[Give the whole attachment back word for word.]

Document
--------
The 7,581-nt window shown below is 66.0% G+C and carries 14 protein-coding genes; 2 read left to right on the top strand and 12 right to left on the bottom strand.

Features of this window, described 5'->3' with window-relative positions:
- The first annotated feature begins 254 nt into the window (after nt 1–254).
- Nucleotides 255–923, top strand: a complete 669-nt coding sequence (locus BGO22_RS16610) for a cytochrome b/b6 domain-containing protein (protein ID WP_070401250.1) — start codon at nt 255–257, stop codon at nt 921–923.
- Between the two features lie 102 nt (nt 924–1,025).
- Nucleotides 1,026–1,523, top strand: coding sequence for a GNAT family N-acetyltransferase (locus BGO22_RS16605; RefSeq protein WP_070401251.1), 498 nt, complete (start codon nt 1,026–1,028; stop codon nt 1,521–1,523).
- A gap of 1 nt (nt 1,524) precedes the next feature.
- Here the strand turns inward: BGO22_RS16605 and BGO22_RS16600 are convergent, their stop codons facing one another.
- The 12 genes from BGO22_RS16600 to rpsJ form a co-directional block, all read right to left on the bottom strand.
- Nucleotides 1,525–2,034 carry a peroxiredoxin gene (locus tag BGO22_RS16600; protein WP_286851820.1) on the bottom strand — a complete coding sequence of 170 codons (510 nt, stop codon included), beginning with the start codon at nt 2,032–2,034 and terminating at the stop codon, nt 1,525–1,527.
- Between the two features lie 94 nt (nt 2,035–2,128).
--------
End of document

The 7,581-nt window shown below is 66.0% G+C and carries 14 protein-coding genes; 2 read left to right on the top strand and 12 right to left on the bottom strand.

Features of this window, described 5'->3' with window-relative positions:
- The first annotated feature begins 254 nt into the window (after nt 1–254).
- Nucleotides 255–923, top strand: a complete 669-nt coding sequence (locus BGO22_RS16610) for a cytochrome b/b6 domain-containing protein (protein ID WP_070401250.1) — start codon at nt 255–257, stop codon at nt 921–923.
- Between the two features lie 102 nt (nt 924–1,025).
- Nucleotides 1,026–1,523, top strand: coding sequence for a GNAT family N-acetyltransferase (locus BGO22_RS16605; RefSeq protein WP_070401251.1), 498 nt, complete (start codon nt 1,026–1,028; stop codon nt 1,521–1,523).
- A gap of 1 nt (nt 1,524) precedes the next feature.
- Here the strand turns inward: BGO22_RS16605 and BGO22_RS16600 are convergent, their stop codons facing one another.
- The 12 genes from BGO22_RS16600 to rpsJ form a co-directional block, all read right to left on the bottom strand.
- Nucleotides 1,525–2,034 carry a peroxiredoxin gene (locus tag BGO22_RS16600; protein WP_286851820.1) on the bottom strand — a complete coding sequence of 170 codons (510 nt, stop codon included), beginning with the start codon at nt 2,032–2,034 and terminating at the stop codon, nt 1,525–1,527.
- Between the two features lie 94 nt (nt 2,035–2,128).